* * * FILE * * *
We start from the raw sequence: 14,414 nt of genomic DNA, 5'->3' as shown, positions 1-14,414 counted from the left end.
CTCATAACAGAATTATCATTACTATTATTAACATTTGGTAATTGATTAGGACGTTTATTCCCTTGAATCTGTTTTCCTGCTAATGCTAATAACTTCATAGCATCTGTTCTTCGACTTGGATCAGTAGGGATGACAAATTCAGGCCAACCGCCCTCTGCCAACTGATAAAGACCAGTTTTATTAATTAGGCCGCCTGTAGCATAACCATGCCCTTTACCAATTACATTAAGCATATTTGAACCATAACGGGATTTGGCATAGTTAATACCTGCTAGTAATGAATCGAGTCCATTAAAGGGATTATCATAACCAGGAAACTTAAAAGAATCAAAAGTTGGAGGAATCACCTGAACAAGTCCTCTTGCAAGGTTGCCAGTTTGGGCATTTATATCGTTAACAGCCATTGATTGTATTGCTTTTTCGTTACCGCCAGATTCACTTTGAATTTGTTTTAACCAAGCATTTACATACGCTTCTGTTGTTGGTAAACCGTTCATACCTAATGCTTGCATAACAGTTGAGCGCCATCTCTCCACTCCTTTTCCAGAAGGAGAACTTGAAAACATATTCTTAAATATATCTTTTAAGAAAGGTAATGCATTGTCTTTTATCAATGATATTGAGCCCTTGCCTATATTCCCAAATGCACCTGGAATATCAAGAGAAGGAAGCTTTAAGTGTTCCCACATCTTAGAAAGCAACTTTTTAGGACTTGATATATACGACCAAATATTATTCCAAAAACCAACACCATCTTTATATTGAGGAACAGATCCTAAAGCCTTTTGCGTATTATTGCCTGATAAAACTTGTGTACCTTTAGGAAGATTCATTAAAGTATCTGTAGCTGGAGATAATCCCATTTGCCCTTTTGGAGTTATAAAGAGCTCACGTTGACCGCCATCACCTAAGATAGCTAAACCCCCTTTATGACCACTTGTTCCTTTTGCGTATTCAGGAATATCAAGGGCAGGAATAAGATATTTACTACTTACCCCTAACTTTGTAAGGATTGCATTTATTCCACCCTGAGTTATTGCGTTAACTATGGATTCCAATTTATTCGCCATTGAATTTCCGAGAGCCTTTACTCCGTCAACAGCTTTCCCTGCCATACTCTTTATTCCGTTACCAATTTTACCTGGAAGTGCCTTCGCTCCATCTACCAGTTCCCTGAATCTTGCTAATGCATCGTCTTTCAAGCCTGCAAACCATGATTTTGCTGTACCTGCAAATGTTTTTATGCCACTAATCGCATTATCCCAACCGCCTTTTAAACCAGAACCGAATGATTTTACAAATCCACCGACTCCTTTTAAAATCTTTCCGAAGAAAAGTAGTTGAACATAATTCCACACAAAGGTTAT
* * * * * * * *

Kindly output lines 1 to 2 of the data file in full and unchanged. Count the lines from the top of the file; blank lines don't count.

We start from the raw sequence: 14,414 nt of genomic DNA, 5'->3' as shown, positions 1-14,414 counted from the left end.
CTCATAACAGAATTATCATTACTATTATTAACATTTGGTAATTGATTAGGACGTTTATTCCCTTGAATCTGTTTTCCTGCTAATGCTAATAACTTCATAGCATCTGTTCTTCGACTTGGATCAGTAGGGATGACAAATTCAGGCCAACCGCCCTCTGCCAACTGATAAAGACCAGTTTTATTAATTAGGCCGCCTGTAGCATAACCATGCCCTTTACCAATTACATTAAGCATATTTGAACCATAACGGGATTTGGCATAGTTAATACCTGCTAGTAATGAATCGAGTCCATTAAAGGGATTATCATAACCAGGAAACTTAAAAGAATCAAAAGTTGGAGGAATCACCTGAACAAGTCCTCTTGCAAGGTTGCCAGTTTGGGCATTTATATCGTTAACAGCCATTGATTGTATTGCTTTTTCGTTACCGCCAGATTCACTTTGAATTTGTTTTAACCAAGCATTTACATACGCTTCTGTTGTTGGTAAACCGTTCATACCTAATGCTTGCATAACAGTTGAGCGCCATCTCTCCACTCCTTTTCCAGAAGGAGAACTTGAAAACATATTCTTAAATATATCTTTTAAGAAAGGTAATGCATTGTCTTTTATCAATGATATTGAGCCCTTGCCTATATTCCCAAATGCACCTGGAATATCAAGAGAAGGAAGCTTTAAGTGTTCCCACATCTTAGAAAGCAACTTTTTAGGACTTGATATATACGACCAAATATTATTCCAAAAACCAACACCATCTTTATATTGAGGAACAGATCCTAAAGCCTTTTGCGTATTATTGCCTGATAAAACTTGTGTACCTTTAGGAAGATTCATTAAAGTATCTGTAGCTGGAGATAATCCCATTTGCCCTTTTGGAGTTATAAAGAGCTCACGTTGACCGCCATCACCTAAGATAGCTAAACCCCCTTTATGACCACTTGTTCCTTTTGCGTATTCAGGAATATCAAGGGCAGGAATAAGATATTTACTACTTACCCCTAACTTTGTAAGGATTGCATTTATTCCACCCTGAGTTATTGCGTTAACTATGGATTCCAATTTATTCGCCATTGAATTTCCGAGAGCCTTTACTCCGTCAACAGCTTTCCCTGCCATACTCTTTATTCCGTTACCAATTTTACCTGGAAGTGCCTTCGCTCCATCTACCAGTTCCCTGAATCTTGCTAATGCATCGTCTTTCAAGCCTGCAAACCATGATTTTGCTGTACCTGCAAATGTTTTTATGCCACTAATCGCATTATCCCAACCGCCTTTTAAACCAGAACCGAATGATTTTACAAATCCACCGACTCCTTTTAAAATCTTTCCGAAGAAAAGTAGTTGAACATAATTCCACACAAAGGTTAT